Micro and Nano Processing | For Cellular Arraying

Cell microarraying (or cell patterning)' is also known as constraining the cells under study to a defined spatial location'It has important potential applications in many areas: The

(1)Drug Development'Using cellular microarrays can significantly reduce the cost of drug development'And more accurate prediction of results;.

(2)Cellular sensors'Microarray technology is an important tool for cell immobilization on cell sensors;

(3)Organizational Engineering'For example, the growth of stem cells into different cell lines depends largely on the shape of the cells'This suggests that surface engineering by controlling the cell growth microenvironment is a means to study functionalized cells;.

(4)Basic Cell Biology'In basic research in molecular biology'Techniques to achieve statute or control of cell adhesion and spreading on the substrate surface'is the key to in-depth studies of cell-substrate and cell-cell interactions.

Cell arrays are generally designed using chemical modifications to form cell-adherent and non-adherent regions on the substrate, and the actual design often requires micromachining of the surface topography or modification of physicochemical properties for different cell types. Commonly used techniques for cell microarraying include:

(1)Photolithography(2)Soft lithography(3)Inkjet technology(4)Stencil-assisted patterning technology(5)Laser Induced Direct Cell Writing Technology(6)Optical fixation and optical construction of microarray technology and(7)Electrochemical patterning technology, etc.

The preparation of cell microarrays by soft lithography will be highlighted here.

Whitesides et al. prepared cell microarrays by two methods. One was to first dip C18-SH with cellophilic ability using patterned PDMS' and transfer it to the gold film surface 'followed by dipping the gold substrate into a thiol solution containing vinyl glycol terminals (ethylene-glycol-terminated thiols,C11EG3-SH ), which has cell-sparing properties, to form a self-assembled monolayer stopped by EG3 on the remaining gold surface, thus obtaining a surface with selective adhesion to cells. Since the substrate is electrically conductive, after obtaining the cell microarrays, the adsorbed thiols can be desorbed by applying a suitable voltage, so that the cells are no longer immobilized and migrate, thus allowing the study of the patterns of intercellular movement and influence. Another way is to use microfluidic patterning techniques 'using a seal in close contact with the substrate' to introduce a solution containing the molecules to be modified into the trench 'in which these molecules such as the pro-cellular fibrinogen protein are assembled' and after removing the seal Another molecule such as bovine serum albumin (BSA) can be assembled in the region of other unmodified molecules' and a cell-selective substrate can be obtained. The microfluidic chips and cell microarrays obtained using this route are shown in Figure 1.12.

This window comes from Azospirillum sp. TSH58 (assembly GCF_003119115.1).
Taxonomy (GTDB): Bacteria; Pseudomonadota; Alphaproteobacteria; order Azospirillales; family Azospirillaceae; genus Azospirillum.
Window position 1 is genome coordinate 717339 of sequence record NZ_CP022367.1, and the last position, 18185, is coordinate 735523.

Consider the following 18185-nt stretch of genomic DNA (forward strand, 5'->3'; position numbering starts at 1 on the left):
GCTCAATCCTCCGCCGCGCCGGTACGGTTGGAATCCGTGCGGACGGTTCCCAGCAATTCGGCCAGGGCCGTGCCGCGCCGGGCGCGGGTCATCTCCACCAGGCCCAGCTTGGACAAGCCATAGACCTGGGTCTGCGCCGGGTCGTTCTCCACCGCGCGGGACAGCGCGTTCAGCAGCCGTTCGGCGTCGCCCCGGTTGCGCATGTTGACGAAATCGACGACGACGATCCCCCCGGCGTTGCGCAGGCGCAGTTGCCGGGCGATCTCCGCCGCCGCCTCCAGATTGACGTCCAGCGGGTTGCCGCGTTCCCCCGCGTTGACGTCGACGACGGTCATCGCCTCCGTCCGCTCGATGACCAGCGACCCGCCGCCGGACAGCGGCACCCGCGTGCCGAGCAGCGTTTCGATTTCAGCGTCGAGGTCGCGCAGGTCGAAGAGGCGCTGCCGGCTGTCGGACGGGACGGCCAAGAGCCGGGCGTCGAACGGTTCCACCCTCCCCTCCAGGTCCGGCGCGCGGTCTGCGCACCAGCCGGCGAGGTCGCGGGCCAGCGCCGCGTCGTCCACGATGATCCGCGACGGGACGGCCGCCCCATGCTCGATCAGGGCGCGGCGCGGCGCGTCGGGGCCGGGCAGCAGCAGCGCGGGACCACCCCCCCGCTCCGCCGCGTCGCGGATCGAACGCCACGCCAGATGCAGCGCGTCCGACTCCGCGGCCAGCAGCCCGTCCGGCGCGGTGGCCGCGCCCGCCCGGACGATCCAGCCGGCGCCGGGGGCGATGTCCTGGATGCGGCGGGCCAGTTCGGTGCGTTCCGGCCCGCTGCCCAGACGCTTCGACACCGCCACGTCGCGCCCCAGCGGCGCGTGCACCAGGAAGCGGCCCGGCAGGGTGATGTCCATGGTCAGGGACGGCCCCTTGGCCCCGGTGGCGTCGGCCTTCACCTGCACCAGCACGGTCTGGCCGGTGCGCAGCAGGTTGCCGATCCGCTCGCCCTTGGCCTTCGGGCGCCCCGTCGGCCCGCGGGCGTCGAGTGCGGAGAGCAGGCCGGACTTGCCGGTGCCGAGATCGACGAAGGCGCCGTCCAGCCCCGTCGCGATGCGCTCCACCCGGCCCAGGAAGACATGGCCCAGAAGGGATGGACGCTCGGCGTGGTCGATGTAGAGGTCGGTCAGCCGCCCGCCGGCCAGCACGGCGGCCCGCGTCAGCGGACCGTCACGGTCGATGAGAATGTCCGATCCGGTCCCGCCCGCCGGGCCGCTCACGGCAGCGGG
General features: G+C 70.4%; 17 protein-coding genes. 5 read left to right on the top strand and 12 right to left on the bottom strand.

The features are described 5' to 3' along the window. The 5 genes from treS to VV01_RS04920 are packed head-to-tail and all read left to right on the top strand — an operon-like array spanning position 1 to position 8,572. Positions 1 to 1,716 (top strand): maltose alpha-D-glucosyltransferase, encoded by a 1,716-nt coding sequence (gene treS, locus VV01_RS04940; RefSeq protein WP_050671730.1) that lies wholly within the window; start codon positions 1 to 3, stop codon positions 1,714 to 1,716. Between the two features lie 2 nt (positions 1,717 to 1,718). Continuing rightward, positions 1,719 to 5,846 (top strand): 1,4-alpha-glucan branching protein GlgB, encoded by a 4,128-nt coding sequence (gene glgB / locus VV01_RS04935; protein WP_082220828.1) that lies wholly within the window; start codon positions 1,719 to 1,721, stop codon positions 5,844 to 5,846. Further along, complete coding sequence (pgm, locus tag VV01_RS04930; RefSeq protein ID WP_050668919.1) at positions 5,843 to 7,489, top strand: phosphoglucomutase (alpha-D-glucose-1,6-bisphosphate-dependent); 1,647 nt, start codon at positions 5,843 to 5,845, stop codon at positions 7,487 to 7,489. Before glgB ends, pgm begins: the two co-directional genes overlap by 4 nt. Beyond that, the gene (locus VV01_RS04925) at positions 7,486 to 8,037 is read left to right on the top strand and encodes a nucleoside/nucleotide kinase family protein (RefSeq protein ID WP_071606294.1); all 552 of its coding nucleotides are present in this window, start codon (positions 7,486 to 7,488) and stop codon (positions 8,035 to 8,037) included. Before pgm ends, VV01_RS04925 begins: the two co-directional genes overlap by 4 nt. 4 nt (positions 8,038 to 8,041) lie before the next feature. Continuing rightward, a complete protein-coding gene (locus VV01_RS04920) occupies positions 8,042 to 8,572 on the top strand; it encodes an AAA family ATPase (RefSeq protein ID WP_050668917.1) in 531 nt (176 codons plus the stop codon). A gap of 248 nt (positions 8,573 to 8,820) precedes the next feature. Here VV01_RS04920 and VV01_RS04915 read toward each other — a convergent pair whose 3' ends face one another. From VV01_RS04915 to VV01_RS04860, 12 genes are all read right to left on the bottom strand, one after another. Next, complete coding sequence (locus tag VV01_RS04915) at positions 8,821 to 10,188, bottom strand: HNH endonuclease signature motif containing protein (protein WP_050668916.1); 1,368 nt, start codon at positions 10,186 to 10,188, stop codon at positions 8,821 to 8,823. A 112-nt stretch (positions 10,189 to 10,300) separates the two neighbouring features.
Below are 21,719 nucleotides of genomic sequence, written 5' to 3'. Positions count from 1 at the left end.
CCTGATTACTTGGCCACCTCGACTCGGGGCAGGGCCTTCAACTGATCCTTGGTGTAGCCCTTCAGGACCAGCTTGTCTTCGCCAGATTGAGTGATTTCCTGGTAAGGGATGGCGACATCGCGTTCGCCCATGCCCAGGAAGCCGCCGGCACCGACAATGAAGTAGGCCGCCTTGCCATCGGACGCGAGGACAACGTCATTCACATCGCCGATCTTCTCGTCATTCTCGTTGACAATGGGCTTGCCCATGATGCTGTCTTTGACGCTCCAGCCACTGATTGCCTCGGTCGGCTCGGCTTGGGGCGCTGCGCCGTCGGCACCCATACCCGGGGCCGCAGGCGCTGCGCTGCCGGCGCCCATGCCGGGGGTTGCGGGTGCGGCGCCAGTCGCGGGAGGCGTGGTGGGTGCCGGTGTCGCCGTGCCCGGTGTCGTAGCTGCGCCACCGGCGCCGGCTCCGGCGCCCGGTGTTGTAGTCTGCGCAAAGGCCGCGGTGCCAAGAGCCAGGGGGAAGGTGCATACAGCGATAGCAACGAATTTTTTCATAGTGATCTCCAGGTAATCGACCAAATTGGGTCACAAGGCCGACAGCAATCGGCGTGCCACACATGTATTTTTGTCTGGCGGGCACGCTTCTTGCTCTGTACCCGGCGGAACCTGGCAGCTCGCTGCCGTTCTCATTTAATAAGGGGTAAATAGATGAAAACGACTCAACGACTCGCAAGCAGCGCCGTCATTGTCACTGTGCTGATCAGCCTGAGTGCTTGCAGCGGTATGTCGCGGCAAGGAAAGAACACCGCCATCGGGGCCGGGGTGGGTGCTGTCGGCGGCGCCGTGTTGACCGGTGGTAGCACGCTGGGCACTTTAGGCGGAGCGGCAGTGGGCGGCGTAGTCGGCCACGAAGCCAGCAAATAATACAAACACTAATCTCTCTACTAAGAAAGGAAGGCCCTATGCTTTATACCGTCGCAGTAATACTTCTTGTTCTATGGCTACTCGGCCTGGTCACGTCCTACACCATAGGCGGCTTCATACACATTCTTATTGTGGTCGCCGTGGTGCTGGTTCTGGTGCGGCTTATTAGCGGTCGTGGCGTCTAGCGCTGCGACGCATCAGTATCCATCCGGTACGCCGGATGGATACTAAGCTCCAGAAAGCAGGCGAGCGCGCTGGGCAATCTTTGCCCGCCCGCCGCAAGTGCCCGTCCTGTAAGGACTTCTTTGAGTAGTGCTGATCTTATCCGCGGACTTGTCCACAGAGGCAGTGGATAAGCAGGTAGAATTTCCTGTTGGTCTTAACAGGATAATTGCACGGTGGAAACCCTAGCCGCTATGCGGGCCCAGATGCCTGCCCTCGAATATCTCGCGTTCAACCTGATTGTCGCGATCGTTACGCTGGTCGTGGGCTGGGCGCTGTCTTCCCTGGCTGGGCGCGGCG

Based on the above work, Grzybowski et al. 'used a chemical wet-stamp technique to etch the Au/glass substrate' to remove part of the Au film and subsequently modified the residual Au island surface with ethylene-glycol- terminated thiols (C11EG3-SH) self-assembled monolayers on the surface of the remaining Au islands' also resulted in a surface with selective adhesion to cells.

This paper is extracted from "Novel electrochemical processing methods for the preparation of three-dimensional micro and nano structures on semiconductor and metal surfaces and their applications", Xiamen University, Tension. For more details, please see the original article


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